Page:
Scientists from Karlsruhe Institute of Technology have created a tiny lattice they claim is the world's smallest. Formed with struts and braces measuring less than 10 micrometers in length and less than 200 nanometers in diameter, the 3D lattice has a total size of less than 10 micrometers, but boasts a higher specific strength than most solids.
We've already seen a number of systems designed to alert blind users to objects in their path, and most of those systems use cues such as audio tones or vibrations. A scientist at Germany's Karlsruhe Institute of Technology, however, has taken another approach. Florian Braun's "Proximity Hat" applies pressure to the wearer's head, in the direction of the obstacle.
They say that where there's smoke there's fire, but when it comes to electrical systems, by the time the smoke is detected, it's often too late. To raise the alarm early, a team of researchers from the Karlsruhe Institute of Technology and Karlsruhe University of Applied Sciences have developed hybrid sensors that detect gases given off by overheated plastic cables before too much damage can occur.
non-volatile optical memory has been created by researchers working at the Karlsruhe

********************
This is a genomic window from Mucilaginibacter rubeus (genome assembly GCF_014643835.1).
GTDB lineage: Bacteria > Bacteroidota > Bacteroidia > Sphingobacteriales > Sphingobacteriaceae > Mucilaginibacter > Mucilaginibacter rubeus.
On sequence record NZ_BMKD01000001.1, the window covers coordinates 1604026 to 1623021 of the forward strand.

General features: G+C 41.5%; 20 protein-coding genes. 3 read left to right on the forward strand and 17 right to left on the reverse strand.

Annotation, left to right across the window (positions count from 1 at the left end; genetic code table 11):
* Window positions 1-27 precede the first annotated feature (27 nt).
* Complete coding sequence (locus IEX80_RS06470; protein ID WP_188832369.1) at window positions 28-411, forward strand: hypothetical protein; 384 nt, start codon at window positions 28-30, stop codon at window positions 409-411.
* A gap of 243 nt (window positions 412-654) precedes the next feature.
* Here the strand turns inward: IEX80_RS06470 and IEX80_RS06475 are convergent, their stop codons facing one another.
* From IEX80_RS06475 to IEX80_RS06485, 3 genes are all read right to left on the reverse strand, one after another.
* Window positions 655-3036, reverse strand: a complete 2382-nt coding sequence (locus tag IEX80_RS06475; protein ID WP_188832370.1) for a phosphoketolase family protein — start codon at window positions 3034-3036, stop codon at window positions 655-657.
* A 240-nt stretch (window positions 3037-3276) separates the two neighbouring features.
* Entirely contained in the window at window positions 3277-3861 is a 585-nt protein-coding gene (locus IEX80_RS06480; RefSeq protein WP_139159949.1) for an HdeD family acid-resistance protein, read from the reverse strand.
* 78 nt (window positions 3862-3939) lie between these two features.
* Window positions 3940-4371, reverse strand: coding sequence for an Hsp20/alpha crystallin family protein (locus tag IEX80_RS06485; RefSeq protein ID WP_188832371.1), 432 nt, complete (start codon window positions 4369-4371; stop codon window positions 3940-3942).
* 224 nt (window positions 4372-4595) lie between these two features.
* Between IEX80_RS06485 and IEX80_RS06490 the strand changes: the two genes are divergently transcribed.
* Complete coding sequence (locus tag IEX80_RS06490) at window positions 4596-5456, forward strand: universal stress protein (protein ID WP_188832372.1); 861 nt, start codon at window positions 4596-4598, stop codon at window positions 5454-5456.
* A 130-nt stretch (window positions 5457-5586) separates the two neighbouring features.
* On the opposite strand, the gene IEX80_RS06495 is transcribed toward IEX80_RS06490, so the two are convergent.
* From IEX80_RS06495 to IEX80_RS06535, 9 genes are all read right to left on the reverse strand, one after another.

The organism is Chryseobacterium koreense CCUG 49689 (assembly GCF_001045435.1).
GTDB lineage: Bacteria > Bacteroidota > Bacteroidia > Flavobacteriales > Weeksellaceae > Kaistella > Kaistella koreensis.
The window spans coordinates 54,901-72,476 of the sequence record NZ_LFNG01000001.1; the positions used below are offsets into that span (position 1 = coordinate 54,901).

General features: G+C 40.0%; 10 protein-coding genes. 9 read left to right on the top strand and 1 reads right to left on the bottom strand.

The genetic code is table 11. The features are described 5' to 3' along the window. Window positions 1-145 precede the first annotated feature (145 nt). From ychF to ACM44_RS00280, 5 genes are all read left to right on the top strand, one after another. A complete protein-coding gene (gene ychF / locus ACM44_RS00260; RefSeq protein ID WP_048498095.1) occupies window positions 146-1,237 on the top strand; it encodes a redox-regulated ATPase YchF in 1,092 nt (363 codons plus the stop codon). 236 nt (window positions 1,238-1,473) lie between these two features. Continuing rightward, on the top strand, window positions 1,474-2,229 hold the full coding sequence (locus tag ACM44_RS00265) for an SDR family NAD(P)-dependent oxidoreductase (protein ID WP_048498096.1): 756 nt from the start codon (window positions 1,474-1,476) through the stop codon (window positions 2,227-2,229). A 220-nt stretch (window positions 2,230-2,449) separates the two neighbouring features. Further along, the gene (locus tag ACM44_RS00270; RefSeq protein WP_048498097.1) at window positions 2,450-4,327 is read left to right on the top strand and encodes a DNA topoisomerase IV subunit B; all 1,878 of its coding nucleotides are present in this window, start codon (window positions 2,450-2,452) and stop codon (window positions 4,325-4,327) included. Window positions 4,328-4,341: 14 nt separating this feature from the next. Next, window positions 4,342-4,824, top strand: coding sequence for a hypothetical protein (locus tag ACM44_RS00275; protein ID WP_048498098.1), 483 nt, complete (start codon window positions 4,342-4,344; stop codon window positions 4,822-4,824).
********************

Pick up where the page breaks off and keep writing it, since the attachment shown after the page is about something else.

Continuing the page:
Institute of Technology (KIT) and the universities of Münster, Oxford, and
Exeter. Utilizing innovative phase-change materials to store information, the
new device promises to significantly improve processing speeds by effectively
eliminating the existing bottleneck of having to convert optical signals into electrical
signals for storage and then back again for transmission.
When it comes to human phobias, snakes are frequently found toward the top of the list. But despite the negative reputation, these reptiles make up an important part of our ecosystem while exhibiting some very unique biological aspects. The way snakes move across surfaces is pretty incredible, and researchers at the Karlsruhe Institute of Technology (KIT) have figured out how to potentially use that feature to enhance everything from hip prostheses to computer hard disks.
(EL) panels are found in many electronics applications, particularly
as backlighting for LCD displays, keypads, watches, and other areas
requiring uniform, low-power illumination. While relatively flexible,
when EL panels made from
plastic are bent too sharply, fractures and a severely diminished
output usually result. As a result,
EL panels have generally been restricted to flat or slightly curved
surfaces. However, researchers from Karlsruhe
Institute of Technology (KIT) and
Franz Binder GmbH & Co have now developed a new manufacturing process to print
EL panels directly onto the surface of almost any convex and concave shape. Even, apparently, onto spheres.
A new invisibility cloak developed at the Karlsruhe Institute of Technology (KIT) is reportedly able to hide any object that can fit inside a one-inch diameter cylinder. The cloaking device is among the first to rely on common materials like polymers and acrylic paint, and could be used for a practical demonstration of cloaking technology.